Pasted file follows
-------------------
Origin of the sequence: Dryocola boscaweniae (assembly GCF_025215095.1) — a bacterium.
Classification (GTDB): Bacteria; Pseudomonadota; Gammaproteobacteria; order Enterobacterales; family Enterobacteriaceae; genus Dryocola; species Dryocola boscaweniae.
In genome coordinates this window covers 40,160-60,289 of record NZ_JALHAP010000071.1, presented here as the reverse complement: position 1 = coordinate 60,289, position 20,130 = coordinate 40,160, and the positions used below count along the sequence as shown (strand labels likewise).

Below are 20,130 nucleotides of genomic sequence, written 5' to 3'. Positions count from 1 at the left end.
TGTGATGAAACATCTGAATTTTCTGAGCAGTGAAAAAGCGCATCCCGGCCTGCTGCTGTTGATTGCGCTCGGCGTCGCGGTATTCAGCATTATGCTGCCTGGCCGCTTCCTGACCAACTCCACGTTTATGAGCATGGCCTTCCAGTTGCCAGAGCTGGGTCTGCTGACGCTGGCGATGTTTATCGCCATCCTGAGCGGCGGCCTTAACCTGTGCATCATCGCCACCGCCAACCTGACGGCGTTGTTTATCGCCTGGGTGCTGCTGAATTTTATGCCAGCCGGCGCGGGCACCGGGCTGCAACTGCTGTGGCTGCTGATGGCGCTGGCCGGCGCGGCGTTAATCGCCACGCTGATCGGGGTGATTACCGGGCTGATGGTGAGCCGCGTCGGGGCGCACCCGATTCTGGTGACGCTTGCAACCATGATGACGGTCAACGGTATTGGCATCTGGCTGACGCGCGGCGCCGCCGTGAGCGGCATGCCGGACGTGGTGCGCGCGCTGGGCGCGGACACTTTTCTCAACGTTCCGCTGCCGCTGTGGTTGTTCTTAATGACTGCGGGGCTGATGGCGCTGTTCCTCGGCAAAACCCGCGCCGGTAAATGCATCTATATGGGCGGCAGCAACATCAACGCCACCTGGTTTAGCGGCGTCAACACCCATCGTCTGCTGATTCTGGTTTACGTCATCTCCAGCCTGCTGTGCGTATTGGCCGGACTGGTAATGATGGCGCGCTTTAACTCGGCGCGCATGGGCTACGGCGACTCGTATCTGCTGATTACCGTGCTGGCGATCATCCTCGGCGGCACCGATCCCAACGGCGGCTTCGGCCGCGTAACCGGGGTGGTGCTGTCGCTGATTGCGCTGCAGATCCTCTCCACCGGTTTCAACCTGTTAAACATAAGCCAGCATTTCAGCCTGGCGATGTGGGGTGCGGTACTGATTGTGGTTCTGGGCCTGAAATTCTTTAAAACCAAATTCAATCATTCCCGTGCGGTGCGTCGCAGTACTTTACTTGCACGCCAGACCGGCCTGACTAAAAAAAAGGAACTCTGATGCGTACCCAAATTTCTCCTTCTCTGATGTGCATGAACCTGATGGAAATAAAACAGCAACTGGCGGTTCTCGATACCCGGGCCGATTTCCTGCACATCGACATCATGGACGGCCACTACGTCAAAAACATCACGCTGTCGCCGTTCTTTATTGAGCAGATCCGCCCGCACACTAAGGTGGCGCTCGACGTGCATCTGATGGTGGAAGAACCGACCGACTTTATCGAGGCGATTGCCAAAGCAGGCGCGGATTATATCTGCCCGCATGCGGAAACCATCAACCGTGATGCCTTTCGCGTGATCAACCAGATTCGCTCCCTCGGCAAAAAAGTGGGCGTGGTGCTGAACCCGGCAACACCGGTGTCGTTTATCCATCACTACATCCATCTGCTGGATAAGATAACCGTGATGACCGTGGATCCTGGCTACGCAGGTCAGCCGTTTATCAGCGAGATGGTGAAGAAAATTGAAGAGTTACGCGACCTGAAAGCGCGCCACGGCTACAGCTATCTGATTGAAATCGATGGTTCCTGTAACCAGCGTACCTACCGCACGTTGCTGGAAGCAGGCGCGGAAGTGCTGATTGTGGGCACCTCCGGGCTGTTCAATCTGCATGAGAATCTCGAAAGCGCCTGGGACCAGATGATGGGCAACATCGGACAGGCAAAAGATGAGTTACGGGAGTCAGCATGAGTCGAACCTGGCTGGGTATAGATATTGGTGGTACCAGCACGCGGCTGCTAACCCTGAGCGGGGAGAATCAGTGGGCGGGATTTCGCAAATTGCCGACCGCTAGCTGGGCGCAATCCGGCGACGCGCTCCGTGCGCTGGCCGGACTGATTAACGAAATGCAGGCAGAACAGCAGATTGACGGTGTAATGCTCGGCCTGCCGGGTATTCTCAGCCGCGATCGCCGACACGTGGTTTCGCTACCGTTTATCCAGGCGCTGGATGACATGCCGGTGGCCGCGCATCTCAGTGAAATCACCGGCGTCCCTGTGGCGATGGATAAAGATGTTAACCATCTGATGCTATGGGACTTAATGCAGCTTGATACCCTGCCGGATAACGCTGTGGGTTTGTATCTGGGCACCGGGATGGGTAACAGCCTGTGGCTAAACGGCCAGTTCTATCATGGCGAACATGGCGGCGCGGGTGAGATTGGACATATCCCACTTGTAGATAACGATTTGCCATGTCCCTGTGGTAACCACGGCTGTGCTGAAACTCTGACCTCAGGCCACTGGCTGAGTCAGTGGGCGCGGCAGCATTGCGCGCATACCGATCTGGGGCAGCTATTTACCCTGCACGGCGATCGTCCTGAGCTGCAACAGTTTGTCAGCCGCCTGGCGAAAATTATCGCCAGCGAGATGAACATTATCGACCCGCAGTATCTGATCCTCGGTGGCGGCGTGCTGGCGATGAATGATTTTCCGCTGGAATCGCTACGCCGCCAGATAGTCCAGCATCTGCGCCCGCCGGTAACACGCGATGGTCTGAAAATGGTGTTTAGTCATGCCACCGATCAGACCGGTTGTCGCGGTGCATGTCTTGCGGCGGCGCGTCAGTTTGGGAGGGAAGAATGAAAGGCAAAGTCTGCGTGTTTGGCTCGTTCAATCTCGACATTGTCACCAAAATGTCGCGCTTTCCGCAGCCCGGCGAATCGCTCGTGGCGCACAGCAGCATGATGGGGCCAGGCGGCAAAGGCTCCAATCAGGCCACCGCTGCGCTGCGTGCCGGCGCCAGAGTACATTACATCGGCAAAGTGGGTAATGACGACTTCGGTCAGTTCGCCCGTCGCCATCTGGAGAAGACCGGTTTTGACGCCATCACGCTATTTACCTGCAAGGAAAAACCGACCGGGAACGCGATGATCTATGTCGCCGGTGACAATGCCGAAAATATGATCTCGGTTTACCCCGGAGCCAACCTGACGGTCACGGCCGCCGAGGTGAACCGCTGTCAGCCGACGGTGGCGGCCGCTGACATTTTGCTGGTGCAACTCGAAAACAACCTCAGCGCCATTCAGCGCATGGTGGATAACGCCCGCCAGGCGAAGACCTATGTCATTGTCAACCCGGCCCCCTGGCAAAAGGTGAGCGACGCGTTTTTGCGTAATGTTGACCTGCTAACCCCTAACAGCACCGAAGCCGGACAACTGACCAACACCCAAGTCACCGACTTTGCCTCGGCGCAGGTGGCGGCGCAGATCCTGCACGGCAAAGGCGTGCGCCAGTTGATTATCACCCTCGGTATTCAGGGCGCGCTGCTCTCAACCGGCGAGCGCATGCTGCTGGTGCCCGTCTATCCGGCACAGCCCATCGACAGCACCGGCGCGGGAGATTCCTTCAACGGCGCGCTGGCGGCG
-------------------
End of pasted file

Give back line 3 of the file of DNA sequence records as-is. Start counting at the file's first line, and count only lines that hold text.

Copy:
In genome coordinates this window covers 40,160-60,289 of record NZ_JALHAP010000071.1, presented here as the reverse complement: position 1 = coordinate 60,289, position 20,130 = coordinate 40,160, and the positions used below count along the sequence as shown (strand labels likewise).